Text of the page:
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Journal of Environmental Quality Abstract -

Sulfur Cycling in Douglas-Fir on a Glacial Outwash Terrace1


This article in JEQ

  1. Vol. 11 No. 1, p. 43-45
    Received: Aug 18, 1980

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  1. John D. Stednick2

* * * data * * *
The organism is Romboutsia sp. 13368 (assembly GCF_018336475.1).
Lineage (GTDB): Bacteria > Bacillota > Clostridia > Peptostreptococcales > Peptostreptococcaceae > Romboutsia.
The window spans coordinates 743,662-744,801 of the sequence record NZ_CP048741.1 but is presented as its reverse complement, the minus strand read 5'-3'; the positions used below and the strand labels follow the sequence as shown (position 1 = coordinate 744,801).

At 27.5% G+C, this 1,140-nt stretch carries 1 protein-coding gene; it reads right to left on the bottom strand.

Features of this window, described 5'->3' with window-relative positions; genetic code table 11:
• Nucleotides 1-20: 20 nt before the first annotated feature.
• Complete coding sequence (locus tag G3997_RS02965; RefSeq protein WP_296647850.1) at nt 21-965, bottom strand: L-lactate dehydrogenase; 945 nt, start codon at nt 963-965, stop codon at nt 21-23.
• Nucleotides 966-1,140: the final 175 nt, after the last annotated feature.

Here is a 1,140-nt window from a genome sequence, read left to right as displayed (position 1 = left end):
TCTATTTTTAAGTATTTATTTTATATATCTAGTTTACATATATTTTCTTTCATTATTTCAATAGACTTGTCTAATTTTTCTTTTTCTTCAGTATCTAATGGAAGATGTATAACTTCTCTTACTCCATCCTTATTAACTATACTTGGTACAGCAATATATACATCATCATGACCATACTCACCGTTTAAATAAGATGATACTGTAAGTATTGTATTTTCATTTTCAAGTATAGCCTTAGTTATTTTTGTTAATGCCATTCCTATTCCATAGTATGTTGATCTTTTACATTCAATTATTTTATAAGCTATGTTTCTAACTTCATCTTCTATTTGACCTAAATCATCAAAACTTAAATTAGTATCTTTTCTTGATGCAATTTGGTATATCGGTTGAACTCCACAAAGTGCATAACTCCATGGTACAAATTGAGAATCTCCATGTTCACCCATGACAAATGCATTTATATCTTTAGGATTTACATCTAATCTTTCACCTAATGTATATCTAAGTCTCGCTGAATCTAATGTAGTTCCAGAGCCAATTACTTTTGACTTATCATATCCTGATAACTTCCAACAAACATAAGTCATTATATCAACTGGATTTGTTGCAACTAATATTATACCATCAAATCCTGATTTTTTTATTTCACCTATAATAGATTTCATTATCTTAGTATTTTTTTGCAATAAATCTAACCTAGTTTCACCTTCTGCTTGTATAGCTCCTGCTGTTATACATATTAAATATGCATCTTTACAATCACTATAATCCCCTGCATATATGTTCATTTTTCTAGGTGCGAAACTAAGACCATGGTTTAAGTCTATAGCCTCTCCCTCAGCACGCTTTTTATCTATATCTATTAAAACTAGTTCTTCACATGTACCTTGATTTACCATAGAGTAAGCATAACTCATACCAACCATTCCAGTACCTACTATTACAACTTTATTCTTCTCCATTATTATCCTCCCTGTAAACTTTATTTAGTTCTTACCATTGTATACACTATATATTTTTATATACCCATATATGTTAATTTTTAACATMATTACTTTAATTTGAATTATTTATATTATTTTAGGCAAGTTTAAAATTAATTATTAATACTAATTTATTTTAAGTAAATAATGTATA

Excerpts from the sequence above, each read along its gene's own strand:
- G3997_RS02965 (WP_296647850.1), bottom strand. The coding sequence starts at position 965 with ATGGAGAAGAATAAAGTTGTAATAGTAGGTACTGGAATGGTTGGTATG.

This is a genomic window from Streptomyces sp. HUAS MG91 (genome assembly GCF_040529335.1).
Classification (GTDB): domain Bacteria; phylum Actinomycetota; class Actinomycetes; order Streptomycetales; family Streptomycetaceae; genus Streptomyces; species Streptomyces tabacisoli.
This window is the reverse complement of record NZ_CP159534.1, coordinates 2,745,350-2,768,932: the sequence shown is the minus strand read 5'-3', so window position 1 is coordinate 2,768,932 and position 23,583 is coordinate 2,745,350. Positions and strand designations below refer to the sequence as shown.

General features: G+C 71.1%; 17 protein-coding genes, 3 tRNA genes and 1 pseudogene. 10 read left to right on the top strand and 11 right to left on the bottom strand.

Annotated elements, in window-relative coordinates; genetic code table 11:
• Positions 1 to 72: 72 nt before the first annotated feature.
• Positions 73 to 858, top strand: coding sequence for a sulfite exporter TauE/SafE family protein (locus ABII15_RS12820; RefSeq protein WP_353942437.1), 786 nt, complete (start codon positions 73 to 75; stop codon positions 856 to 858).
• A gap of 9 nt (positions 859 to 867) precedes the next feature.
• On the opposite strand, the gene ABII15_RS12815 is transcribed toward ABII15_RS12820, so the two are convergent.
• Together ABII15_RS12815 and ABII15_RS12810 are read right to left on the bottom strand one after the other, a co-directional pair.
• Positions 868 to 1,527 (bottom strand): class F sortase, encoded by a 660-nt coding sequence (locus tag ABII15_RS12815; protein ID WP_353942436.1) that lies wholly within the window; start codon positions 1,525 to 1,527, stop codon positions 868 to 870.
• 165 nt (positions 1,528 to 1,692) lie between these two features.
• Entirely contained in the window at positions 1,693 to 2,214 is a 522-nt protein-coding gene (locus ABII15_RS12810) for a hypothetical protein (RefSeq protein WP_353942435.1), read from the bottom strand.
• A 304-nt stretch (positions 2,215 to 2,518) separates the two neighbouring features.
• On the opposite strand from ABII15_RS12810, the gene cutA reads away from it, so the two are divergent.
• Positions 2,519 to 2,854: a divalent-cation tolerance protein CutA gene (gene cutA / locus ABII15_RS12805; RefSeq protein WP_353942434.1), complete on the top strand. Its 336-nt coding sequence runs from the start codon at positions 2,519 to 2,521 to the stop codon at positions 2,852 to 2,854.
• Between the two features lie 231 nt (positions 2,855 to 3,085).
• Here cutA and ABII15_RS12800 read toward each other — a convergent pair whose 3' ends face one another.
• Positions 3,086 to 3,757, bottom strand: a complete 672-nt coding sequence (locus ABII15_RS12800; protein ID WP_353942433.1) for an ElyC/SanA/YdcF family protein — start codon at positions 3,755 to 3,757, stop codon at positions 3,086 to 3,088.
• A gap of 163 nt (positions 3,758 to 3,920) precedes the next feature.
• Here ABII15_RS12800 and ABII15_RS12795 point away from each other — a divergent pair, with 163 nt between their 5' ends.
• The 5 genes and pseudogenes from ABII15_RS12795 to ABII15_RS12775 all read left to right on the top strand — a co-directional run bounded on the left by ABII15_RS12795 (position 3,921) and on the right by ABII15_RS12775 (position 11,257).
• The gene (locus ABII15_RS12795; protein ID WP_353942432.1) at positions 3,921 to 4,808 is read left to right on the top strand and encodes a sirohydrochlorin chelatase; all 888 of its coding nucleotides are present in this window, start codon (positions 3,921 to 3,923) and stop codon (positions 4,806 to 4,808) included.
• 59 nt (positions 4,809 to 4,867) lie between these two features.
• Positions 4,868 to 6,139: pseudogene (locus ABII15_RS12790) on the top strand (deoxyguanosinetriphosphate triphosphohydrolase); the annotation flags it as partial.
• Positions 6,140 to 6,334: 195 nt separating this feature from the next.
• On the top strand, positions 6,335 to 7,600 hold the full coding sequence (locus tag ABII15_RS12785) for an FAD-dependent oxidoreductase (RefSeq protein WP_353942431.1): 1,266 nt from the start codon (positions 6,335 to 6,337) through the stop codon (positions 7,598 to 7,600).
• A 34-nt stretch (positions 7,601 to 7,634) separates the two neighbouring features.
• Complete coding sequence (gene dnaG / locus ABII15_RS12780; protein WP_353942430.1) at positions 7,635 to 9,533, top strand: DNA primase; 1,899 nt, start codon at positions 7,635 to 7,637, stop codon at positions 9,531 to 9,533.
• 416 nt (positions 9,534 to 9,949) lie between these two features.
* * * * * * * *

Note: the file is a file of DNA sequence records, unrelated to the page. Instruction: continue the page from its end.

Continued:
In a study to determine if a temperate forest site would exhibit accelerated nutrient cycling or increased sulfur accumulation with an increased precipitation input of S, a second-growth Douglas-fir ecosystem (Pseudotsuga menziesii (Mirb) Franco) on a glacial outwash terrace accumulated 2.2 kg ha−1 year−1 of S. Prior to Mount St. Helen's activity, an atmospheric input as precipitation of 8.9 kg ha−1 year−1 of sulfate-S was augmented by an additional 8.1 kg ha−1 year−1 in throughfall. Sulfate-sulfur leaching decreased with increased soil depth: 8.4 kg ha−1 year−1 leached through the forest floor, 10.5 through the A horizon, 6.7 through the B horizon, and 3.2 at 1.5 m in the C horizon. This S budget was not complete, since gaseous forms and movements were not monitored. Sulfate-sulfur mobility accounted for an average 25% of the cation leaching through the soil profile. Sulfur utilization did not measurably change from a similar stand with lower S inputs. The increased SO4-S input did not accelerate nutrient cycling, rather SO4-S accumulated in the soil, presumably by sorption. Sulfate-sulfur mobility is defined by the sorption mechanism within the soil.

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